Recently, I’ve been daydreaming about building myself a real, ‘dream’ chopper. Yeah, I know everyone does it, except for those guys that already have theirs. Anyhow, I had visions of a 24 over Sugar Bear springer, rigid frame (of course), a King And Queen seat and the ‘usual’ drivetrain. I say ‘usual’ because I automatically assume a Shovelhead mated to a Baker 6 in a 4 and an Evil belt drive primary. Then it occurs to me, that the Shovelhead I have now, is only a frame stretch and front end away (pretty much) from that very setup.
So that prompted me to try and change things up a little, not that
there’s anything wrong with the set up I’m using now, far from it but it
seems like there should be more than one or two details separating
bikes in your garage, otherwise, why bother? I like the idea of running a
Panhead engine... other than the problems that such engines tend to
have, namely the rocker shaft blocks, the 180º inlet and the many years
of stress that preceded my acquiring such an engine. There is the
S&S P-motor of course, plus there are other ‘copies’ floating
Looking at available primaries, I continue to dislike the
stock primary from 1965 through 2012. The older ‘tin’ primaries are
cool, but they are like all tin primaries; they leak. Then I remembered
the Baker TTP (Tin Type Primary) setup, similar to the one on the cover
of issue 109. I watched the prototypes being worked on during a visit to
Baker, and I’ve liked the idea of the tin ‘look’, but still having a
leak free rigid connection and a cool way of running a primary chain and
I was tossing this around when I wasn’t slaving over a
hot keyboard knocking out another killer issue of The Horse when out of
the blue, James Simonelli at Baker called me and asked if I was
interested in giving their 4 speed/TTP testbed Shovel a ride! Hell,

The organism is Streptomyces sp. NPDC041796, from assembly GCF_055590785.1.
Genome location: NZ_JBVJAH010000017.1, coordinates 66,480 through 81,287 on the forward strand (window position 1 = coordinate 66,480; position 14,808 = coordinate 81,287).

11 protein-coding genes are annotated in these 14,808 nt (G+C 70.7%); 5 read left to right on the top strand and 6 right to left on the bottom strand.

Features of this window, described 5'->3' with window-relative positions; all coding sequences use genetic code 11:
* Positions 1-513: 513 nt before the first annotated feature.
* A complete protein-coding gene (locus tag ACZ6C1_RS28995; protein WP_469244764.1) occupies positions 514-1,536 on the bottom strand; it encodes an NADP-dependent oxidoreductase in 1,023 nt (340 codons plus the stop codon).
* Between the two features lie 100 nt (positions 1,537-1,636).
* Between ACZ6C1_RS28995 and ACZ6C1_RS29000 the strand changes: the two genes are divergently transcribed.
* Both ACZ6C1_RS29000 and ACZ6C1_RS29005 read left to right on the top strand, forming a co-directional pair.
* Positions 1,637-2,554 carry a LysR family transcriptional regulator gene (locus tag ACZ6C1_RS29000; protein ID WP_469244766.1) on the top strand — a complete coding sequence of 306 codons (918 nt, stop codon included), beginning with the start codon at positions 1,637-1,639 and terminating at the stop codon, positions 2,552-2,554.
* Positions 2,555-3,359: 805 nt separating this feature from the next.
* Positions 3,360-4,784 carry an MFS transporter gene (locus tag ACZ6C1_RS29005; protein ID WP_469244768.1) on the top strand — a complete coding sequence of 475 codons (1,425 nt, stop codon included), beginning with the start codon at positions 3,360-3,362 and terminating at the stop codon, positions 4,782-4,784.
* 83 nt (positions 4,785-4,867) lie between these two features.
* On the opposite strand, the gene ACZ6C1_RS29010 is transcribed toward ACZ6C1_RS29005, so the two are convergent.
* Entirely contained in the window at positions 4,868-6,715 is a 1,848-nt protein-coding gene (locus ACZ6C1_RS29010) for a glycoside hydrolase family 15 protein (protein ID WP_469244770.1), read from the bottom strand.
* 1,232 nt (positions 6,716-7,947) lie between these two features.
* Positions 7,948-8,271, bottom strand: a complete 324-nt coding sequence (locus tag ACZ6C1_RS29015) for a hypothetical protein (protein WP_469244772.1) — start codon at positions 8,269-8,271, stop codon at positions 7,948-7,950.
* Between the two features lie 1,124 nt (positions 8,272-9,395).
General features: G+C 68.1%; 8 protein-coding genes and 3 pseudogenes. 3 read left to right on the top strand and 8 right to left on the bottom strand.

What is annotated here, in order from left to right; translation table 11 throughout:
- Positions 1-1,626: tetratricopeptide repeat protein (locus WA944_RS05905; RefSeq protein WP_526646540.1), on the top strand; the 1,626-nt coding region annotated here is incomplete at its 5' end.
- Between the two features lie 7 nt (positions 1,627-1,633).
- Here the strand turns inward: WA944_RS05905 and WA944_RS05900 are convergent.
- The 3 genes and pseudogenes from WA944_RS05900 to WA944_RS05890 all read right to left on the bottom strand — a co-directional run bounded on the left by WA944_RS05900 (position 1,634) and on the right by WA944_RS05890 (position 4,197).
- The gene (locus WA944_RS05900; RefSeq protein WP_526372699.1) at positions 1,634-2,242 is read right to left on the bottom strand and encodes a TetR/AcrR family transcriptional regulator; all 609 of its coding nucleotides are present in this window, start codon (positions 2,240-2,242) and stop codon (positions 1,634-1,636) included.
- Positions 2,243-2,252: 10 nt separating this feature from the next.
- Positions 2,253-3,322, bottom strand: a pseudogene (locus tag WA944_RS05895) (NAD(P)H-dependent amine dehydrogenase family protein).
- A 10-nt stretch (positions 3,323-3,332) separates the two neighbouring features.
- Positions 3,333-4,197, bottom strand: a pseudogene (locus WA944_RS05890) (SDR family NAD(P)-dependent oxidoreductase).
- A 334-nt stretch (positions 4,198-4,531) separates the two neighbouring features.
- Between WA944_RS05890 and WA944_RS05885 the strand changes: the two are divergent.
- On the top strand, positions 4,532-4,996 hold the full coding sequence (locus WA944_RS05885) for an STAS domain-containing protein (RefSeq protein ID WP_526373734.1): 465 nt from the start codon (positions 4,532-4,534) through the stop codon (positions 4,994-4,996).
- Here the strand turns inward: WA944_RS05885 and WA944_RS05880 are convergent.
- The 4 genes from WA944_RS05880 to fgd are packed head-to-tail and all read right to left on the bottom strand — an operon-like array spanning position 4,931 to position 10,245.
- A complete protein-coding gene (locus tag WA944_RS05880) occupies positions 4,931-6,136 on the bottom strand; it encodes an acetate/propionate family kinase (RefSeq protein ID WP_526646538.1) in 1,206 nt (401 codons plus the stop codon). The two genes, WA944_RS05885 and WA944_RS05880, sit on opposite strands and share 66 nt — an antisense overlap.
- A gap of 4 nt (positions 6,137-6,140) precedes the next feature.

Baker is about 90 miles from The Horse World Headquarters,
basically head north on I-75 to Flint, get off on 69 and then it’s about
30 miles to East Lansing. As soon as James called me, the weather
turned to crap, but the first decent day, I jumped in the truck and
boogied over to Baker to grab the Shovel. James gassed it up for me and
gave me the tour of where the petcock/key/starter button was and said
It’s tough to give a riding review without paying attention to the chassis, wheels, brakes or engine, but for the purposes of this piece, they are pretty irrelevant. Having said that, the 74” Shovel in this bike is SWEET. It’s one that James set up, but it’s really nothing special. It has a Keihin carb and hydraulic lifters and Cycle Shack muffled pipes, but it was really easy to start. When kicking, it would start halfway through one of my usual kicks. It was really easy to ‘straddle kick’ and it would light every time, but as I said, that has nothing to do with drivetrain. The kicker? Well, it’s a Baker, and that means it works!
The electric start setup does work really well, first thing in the morning was pretty much the only time I got to listen to it turn over more than once, it’s a more modern piece for sure, not nearly as asthmatic as the old AMF setups. I found myself liking the four speed more than I thought I would. I had a ‘real’ four speed before I got my 6 in a 4 Baker and I wasn’t over the moon with the way the gearing was spaced out. The Baker four, however, has the ratios nicely spaced (1st 2:50, 2nd 1:70, 3rd 1:25, 4th 1:1) and I could see being happy with this transmission. Of course, I’d have to get the N1 drum and jockey shift it, but it would work just fine. Physically, the Four Speed looks very much like the OEM part, other than the “Baker” on the back of the case, nothing jumps out. This transmission is also available with a real ‘Jockey Top”, should you be so inclined. The TTP was pretty much how I thought it would be, quiet, efficient and not in the way. Some HDs have the primary cover pretty much against your leg when you’re stopped with both feet down, the TTP gives you lots of room. Of course the stock bike may not even go into neutral at the stop light, but that’s no problem with the Baker setup, straight into neutral from first at a complete stop with a hot engine and driveline.
So, was it earth-shatteringly great? Was it a shining jewel that attracted onlookers wherever it was parked? Nope, it was a very good, efficient setup that worked very well. Unlike the components it replaced, it didn’t shift harshly, didn’t leak, didn’t bind up when hot and it worked every time. Not only that, it comes with the peace of mind that it’s all made in the USA and backed up by the Baker promise that will allow you and your old Shovel (or whatever pseudo mix of alternator engine you wish) to roll down the highway trouble free for many, many miles.
The polished kick only TTP is for sure on my wish list for my longbike, I could do a LOT worse that couple it with the four speed also.